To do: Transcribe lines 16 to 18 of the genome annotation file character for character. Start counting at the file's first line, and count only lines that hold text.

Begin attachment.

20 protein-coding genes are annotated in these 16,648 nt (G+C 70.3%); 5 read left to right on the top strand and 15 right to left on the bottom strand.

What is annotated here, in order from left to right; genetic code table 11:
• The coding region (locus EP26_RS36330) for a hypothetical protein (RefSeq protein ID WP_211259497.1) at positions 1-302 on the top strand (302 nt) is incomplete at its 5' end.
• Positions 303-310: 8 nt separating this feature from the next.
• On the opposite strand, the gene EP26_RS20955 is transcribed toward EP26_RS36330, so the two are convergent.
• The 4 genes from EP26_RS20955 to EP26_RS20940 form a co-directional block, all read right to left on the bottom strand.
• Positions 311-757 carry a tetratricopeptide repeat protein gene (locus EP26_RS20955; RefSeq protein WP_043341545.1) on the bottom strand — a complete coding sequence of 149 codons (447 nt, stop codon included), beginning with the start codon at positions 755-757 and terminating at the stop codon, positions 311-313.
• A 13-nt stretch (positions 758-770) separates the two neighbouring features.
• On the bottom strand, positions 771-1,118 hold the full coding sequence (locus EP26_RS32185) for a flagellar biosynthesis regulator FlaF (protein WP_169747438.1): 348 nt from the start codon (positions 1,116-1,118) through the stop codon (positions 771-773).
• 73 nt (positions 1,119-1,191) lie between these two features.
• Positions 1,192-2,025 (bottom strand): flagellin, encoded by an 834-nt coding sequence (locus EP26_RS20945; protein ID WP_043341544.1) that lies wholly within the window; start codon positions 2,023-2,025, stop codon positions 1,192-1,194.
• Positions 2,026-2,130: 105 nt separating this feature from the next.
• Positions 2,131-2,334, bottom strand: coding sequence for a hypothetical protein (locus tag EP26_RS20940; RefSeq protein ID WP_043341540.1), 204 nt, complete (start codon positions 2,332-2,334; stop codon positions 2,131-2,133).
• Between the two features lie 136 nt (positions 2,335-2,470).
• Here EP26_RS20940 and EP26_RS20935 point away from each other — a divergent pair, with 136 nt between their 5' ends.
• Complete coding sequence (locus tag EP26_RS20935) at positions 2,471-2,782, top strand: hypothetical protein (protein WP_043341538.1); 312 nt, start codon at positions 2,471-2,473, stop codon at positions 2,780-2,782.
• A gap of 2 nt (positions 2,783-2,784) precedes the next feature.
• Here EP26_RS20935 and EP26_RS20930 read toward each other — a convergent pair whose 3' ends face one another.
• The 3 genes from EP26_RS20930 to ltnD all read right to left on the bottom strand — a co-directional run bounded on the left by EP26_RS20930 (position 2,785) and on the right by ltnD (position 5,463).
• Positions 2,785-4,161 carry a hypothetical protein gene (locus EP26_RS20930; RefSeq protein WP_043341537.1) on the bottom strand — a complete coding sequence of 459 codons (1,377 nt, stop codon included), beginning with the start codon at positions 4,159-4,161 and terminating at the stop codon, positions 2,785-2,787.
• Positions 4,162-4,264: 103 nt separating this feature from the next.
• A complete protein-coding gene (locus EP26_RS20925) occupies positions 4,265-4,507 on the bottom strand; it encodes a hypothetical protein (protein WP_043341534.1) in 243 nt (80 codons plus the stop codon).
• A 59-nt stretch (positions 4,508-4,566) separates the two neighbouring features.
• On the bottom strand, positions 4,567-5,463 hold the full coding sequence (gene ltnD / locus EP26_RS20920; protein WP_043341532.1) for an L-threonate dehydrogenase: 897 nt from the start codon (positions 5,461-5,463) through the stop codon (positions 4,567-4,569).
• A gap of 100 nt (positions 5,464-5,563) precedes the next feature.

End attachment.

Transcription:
• Complete coding sequence (locus tag EP26_RS20935) at positions 2,471-2,782, top strand: hypothetical protein (protein WP_043341538.1); 312 nt, start codon at positions 2,471-2,473, stop codon at positions 2,780-2,782.
• A gap of 2 nt (positions 2,783-2,784) precedes the next feature.
• Here EP26_RS20935 and EP26_RS20930 read toward each other — a convergent pair whose 3' ends face one another.